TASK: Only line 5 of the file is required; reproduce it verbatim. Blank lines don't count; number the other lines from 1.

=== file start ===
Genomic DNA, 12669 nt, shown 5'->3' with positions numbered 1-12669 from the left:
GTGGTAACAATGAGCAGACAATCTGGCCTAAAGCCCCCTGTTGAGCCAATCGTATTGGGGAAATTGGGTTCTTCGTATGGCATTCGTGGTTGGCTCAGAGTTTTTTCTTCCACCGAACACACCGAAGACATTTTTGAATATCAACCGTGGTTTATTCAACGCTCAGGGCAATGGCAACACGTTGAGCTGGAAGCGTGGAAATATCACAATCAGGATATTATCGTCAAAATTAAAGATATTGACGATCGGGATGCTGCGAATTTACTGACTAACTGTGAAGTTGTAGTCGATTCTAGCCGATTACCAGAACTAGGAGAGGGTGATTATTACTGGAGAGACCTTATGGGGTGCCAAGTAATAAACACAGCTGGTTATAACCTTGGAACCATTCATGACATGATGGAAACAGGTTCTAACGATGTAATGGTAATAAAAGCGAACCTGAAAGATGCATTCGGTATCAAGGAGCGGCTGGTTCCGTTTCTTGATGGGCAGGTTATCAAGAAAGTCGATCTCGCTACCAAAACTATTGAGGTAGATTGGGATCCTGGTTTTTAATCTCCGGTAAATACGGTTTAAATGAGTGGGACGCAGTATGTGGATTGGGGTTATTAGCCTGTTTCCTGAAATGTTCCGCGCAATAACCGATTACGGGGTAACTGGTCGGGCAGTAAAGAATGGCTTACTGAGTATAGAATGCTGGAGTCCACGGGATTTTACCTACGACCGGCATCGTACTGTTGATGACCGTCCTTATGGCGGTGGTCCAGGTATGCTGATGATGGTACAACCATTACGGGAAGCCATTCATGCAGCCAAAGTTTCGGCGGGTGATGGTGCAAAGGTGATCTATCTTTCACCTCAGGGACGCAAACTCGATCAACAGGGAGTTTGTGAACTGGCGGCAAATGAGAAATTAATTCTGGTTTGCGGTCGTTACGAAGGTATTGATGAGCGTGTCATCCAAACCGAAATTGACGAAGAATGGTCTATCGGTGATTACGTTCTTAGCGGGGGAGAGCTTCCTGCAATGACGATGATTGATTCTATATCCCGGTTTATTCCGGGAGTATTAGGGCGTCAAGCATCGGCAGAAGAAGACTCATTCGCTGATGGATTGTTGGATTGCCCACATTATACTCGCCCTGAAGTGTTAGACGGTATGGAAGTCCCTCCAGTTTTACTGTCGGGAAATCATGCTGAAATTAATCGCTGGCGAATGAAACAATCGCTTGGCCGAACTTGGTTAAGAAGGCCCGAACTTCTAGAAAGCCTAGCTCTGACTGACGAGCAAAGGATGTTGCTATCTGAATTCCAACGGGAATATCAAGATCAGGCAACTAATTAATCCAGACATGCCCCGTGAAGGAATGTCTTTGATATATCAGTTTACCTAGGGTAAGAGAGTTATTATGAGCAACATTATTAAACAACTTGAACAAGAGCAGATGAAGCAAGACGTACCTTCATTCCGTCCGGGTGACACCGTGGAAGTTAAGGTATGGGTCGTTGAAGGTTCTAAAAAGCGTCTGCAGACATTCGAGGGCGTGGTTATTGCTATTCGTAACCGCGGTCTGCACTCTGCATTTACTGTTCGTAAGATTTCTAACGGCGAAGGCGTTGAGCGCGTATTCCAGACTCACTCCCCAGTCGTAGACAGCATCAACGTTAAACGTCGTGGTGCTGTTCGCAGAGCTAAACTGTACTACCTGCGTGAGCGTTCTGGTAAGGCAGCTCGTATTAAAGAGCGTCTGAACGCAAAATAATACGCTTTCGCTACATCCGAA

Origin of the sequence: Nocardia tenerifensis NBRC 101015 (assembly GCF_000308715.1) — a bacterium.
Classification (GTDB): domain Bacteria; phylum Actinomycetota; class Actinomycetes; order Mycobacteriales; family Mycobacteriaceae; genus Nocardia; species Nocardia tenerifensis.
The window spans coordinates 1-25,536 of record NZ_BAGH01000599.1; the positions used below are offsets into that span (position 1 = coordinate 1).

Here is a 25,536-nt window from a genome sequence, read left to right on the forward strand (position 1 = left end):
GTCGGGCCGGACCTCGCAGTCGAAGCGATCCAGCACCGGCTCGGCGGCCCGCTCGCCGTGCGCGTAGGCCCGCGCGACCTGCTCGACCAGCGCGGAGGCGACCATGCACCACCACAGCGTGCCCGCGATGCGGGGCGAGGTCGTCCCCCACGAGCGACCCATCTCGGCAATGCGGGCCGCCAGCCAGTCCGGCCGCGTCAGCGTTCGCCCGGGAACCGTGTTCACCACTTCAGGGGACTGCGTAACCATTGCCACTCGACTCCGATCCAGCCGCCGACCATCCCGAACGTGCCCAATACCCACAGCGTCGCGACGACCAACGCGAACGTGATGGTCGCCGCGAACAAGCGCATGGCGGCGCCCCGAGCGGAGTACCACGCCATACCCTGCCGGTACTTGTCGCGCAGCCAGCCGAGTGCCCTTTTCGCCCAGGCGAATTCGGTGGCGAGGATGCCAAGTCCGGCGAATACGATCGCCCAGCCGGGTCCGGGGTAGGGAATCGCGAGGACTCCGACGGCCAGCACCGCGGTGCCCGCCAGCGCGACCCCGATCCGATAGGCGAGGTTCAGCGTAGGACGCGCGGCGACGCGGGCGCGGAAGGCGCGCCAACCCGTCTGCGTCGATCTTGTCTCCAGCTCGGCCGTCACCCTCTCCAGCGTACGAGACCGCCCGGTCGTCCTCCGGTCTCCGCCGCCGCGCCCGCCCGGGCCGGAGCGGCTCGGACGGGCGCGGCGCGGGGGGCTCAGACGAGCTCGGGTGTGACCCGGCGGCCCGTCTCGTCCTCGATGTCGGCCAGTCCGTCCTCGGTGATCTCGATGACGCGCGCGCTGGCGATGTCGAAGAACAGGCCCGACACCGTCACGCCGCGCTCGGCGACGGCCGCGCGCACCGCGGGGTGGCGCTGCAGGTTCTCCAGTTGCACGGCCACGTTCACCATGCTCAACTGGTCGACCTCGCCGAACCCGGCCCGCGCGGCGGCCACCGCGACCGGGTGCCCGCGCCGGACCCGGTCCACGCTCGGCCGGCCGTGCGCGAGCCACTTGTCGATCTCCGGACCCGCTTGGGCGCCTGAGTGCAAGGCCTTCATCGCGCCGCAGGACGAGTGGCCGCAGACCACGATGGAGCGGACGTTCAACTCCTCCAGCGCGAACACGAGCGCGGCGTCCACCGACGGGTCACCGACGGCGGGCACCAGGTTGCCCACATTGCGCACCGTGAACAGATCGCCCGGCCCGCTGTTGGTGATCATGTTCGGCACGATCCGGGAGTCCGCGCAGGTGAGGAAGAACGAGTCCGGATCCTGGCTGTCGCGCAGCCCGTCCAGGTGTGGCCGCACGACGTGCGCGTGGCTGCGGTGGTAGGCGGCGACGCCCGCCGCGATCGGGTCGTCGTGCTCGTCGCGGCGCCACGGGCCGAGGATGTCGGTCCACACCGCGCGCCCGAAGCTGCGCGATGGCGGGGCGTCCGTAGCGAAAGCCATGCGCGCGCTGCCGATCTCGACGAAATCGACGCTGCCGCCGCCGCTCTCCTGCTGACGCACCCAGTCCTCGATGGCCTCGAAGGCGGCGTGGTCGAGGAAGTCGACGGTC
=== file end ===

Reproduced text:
The window spans coordinates 1-25,536 of record NZ_BAGH01000599.1; the positions used below are offsets into that span (position 1 = coordinate 1).